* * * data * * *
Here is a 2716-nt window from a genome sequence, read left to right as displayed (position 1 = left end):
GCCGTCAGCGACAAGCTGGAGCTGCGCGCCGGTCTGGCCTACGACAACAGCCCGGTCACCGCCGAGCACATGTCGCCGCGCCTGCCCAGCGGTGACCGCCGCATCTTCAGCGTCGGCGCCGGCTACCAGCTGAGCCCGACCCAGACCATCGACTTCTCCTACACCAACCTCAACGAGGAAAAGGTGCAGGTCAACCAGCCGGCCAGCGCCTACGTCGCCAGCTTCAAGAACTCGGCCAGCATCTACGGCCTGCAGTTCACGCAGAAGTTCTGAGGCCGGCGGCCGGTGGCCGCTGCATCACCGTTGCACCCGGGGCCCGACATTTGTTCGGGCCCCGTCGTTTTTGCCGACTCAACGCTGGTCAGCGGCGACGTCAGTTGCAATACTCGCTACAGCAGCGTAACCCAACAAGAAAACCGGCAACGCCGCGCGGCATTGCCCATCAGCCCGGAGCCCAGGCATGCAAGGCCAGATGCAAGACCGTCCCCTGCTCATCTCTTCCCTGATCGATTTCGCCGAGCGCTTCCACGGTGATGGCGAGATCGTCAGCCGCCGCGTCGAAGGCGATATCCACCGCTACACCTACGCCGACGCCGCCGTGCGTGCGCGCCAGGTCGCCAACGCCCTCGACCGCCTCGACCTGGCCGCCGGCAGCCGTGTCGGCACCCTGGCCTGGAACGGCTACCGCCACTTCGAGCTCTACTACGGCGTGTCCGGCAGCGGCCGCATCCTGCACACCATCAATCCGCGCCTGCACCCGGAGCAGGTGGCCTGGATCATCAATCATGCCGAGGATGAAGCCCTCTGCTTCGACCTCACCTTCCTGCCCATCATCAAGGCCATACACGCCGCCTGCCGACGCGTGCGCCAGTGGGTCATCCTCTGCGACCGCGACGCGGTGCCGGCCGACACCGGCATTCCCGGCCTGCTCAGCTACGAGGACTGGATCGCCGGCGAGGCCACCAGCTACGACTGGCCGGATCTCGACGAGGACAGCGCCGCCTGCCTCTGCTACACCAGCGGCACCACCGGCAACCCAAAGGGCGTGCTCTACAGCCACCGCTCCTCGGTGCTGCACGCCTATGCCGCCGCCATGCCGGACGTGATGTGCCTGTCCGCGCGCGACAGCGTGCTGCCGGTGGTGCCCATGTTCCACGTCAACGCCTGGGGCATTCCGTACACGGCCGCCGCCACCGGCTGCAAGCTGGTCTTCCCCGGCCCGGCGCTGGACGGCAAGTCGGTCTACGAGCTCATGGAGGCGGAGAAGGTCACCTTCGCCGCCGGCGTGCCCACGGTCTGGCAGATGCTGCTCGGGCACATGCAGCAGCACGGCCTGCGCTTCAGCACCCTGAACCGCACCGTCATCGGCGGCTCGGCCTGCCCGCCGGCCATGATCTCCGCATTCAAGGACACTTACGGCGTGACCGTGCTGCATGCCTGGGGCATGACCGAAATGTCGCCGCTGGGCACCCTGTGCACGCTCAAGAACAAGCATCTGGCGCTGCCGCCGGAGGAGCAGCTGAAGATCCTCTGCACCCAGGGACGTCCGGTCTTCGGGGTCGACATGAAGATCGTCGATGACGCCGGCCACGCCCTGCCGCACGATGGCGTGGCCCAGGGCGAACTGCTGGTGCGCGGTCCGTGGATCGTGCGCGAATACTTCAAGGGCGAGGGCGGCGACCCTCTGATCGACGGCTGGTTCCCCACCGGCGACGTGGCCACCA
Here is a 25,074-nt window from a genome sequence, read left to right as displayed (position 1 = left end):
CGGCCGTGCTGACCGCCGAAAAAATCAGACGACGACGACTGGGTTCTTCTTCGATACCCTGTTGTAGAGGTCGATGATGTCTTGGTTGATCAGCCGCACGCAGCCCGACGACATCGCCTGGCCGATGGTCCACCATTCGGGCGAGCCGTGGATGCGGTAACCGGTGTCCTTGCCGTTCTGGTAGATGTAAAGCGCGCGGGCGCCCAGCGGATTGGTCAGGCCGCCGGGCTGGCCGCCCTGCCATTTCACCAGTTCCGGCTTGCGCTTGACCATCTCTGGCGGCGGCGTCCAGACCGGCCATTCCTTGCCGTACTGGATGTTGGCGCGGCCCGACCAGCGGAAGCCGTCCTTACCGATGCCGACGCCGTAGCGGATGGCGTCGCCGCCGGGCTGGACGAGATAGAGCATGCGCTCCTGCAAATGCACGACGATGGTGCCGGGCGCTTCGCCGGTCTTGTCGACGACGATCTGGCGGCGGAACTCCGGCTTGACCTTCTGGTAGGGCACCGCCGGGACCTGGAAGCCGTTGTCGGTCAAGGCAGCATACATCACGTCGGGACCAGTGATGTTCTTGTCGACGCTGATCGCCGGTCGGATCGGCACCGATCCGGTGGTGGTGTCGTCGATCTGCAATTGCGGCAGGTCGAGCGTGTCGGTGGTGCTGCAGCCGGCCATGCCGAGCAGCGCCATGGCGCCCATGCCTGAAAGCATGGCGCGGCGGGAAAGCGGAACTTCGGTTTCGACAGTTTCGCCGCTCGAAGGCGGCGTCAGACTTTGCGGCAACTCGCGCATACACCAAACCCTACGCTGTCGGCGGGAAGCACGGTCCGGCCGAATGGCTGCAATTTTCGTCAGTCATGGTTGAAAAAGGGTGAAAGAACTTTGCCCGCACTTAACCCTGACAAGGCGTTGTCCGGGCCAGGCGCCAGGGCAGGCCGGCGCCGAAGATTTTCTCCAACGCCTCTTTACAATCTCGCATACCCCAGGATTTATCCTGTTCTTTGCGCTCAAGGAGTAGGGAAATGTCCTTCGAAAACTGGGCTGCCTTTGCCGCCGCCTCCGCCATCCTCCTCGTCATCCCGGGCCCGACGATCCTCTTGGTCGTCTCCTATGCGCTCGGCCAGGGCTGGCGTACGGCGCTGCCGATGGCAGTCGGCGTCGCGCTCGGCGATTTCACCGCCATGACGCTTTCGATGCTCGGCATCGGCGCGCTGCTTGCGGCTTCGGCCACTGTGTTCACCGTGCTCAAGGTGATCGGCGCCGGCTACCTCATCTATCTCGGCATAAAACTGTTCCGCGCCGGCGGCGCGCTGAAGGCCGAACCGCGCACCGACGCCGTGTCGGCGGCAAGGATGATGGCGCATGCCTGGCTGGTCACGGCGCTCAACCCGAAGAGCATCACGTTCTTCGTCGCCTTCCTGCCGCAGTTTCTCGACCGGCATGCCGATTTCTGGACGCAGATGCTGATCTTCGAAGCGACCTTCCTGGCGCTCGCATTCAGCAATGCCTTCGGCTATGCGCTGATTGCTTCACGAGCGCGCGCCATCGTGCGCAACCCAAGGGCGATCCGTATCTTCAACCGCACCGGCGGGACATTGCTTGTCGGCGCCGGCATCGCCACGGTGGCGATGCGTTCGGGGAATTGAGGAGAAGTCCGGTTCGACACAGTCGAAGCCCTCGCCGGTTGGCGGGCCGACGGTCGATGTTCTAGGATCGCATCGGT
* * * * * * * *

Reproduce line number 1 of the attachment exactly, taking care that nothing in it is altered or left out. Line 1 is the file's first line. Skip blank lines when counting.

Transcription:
Here is a 2716-nt window from a genome sequence, read left to right as displayed (position 1 = left end):